Water Heater Replacement Plumbing Codes
We here at Water Heaters Only, Inc. always make sure we tell our customers that we do all of our jobs “up to code”, but we realize many people don’t always know what that means. The code we are referring to is the California Plumbing Code. If you have ever had to do any major renovation or repair on your home, you likely had to get a permit from the city and that meant you had to follow certain guidelines, or codes, for the work to be done. All incorporated cities have a building inspection and/or code compliance department. If they don’t, then that job will typically fall to the county. Either way, there are codes for just about every type of repair and renovation and that includes water heater plumbing codes.
According to the International Association of Plumbing and Mechanical Officials, the codes “attempt to minimize public risk by specifying technical standards of design, materials, workmanship and maintenance for plumbing systems.” Basically, these codes ensure that all repairs, replacements and installations are safe and effective, whether it’s installing a new bathroom or a water heater. Water Heaters Only makes sure that every one of our technicians are aware of all codes and any recent updates and we make sure to follow these codes as we have been doing now for over 50 years. For a full rundown of the required codes for water heater installations, visit our blog here.
Despite our knowledge of the plumbing codes, we realize that many people aren’t aware of them and so we thought it would be useful to go over some of the plumbing codes in the hopes of educating the public about how and why we go about performing our repairs and installations. However, before we go any further, it should be noted that each city and county can choose to implement these codes in different ways meaning that what is required in one city may not be required in another. It can get a little confusing, which is why it is so important to use a company that is up-to-date on all the latest codes.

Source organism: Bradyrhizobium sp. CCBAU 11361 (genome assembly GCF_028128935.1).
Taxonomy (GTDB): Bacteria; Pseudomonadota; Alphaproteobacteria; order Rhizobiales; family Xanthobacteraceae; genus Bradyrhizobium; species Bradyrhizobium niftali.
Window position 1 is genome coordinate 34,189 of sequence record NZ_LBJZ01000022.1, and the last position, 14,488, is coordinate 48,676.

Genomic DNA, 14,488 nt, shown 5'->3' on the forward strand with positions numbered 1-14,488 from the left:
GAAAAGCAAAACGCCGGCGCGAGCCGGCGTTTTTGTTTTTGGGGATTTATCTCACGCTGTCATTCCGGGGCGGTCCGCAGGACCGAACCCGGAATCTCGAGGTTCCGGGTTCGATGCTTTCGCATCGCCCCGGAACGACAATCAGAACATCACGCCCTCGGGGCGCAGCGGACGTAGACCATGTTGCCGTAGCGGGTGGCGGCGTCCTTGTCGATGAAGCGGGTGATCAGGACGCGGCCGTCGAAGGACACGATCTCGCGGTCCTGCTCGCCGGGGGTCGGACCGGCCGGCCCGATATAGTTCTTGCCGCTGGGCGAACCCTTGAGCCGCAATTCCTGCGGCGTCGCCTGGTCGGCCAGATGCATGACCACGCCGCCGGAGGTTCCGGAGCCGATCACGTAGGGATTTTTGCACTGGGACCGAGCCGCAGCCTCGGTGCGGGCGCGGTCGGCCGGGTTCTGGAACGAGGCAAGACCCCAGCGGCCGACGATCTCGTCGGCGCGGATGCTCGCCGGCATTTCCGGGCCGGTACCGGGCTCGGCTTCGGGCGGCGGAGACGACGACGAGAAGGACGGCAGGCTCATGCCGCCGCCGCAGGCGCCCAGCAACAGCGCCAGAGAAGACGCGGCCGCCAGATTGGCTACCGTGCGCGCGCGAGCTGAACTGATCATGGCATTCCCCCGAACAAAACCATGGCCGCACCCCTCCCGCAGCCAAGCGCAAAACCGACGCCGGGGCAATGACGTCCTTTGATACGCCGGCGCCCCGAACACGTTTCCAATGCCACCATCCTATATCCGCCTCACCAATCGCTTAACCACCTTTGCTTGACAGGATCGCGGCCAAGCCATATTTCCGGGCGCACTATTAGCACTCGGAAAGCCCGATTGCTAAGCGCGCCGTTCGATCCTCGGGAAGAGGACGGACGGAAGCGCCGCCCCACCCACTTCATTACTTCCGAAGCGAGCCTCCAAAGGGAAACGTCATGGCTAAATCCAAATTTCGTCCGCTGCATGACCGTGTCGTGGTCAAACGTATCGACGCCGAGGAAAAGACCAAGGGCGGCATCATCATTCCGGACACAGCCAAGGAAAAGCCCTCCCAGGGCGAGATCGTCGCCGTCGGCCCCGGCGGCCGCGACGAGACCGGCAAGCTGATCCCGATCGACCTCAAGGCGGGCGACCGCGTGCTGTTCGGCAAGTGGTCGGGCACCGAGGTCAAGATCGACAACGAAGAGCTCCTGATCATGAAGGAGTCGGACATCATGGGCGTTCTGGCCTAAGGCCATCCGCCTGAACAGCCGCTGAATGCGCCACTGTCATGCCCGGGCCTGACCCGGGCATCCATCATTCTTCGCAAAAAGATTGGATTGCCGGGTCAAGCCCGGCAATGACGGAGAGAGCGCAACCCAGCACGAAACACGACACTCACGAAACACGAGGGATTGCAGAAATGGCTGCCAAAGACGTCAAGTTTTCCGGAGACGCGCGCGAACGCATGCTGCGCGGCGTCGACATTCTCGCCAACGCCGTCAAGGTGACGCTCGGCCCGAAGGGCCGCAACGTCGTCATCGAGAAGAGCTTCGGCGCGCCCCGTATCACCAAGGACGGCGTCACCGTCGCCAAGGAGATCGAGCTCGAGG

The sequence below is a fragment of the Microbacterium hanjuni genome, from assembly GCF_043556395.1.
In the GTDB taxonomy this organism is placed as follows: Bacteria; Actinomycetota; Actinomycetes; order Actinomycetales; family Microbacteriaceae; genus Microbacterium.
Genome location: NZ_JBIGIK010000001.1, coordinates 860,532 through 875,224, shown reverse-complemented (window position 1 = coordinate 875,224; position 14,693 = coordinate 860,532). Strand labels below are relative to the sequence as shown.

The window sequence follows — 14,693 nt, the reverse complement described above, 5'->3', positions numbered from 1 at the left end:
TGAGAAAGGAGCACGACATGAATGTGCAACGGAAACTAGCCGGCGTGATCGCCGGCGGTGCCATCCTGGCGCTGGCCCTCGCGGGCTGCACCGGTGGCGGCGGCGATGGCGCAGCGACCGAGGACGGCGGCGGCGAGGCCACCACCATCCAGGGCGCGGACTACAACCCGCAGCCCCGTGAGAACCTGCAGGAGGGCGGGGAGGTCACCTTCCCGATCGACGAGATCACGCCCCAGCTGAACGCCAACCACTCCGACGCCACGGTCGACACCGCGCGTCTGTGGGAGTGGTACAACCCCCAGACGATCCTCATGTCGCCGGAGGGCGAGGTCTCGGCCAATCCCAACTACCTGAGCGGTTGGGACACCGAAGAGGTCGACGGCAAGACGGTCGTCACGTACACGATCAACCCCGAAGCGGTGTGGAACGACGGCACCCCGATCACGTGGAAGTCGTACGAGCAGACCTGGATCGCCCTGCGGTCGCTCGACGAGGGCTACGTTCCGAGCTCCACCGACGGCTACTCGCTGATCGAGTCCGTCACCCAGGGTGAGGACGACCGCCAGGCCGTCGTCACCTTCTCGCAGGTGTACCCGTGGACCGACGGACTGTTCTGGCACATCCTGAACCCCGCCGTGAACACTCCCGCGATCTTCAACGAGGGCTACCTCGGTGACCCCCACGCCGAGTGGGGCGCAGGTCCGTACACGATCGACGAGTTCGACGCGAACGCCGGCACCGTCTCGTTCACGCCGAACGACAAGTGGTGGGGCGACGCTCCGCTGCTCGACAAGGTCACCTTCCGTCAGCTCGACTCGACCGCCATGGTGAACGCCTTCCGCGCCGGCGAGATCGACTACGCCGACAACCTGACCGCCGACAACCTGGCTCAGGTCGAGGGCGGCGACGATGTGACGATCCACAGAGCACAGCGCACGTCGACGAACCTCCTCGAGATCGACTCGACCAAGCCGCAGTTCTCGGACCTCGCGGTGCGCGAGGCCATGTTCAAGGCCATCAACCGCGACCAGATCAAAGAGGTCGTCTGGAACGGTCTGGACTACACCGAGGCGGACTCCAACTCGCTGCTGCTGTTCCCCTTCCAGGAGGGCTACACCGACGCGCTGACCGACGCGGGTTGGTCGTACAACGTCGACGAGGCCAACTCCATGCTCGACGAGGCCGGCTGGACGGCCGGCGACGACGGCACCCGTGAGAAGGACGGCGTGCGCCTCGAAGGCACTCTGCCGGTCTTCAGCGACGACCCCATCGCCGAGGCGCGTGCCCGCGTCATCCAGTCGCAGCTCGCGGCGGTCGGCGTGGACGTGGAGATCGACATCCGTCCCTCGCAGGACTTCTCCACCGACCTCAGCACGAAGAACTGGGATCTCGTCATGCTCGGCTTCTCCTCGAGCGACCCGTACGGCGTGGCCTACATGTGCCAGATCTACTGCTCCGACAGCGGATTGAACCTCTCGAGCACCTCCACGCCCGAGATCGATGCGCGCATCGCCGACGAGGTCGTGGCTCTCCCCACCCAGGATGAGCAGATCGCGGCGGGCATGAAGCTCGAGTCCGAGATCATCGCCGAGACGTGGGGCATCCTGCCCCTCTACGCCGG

CHAPTER 6: WATER SUPPLY AND DISTRIBUTION
While most of our California Plumbing Code (CPC) blogs will be about information in Chapter 5: Water Heaters (obviously), in this post we will be discussing water pressure and that is covered in Chapter 6, section 608. Just for starters, water pressure is measured in PSI, or pounds per square inch. Whenever we go out to any
job whether it is for a repair or an installation, we always check the PSI. This is useful because it can help determine the cause of a problem such as a leak or a water heater failure. According to CPC Section 608.2, whenever water pressure exceeds 80 PSI, a pressure regulator is required if there isn’t already one installed.
A pressure regulator does exactly what it sounds like: it regulates the water pressure in the plumbing. High water pressure can not only damage a home’s plumbing but can also damage a water heater as well. Most homes have one, but not always. If we find a home has water pressure above 80 PSI and there isn’t a pressure regulator, we will always offer to install one. And if there is one but the pressure is still high, we will check to see of the current one has failed. Not only can any water pressure above 80 PSI be detrimental to the water heater and plumbing, it will also void the warranty on most water heaters. For more information about water pressure and pressure regulators, please read our blog here.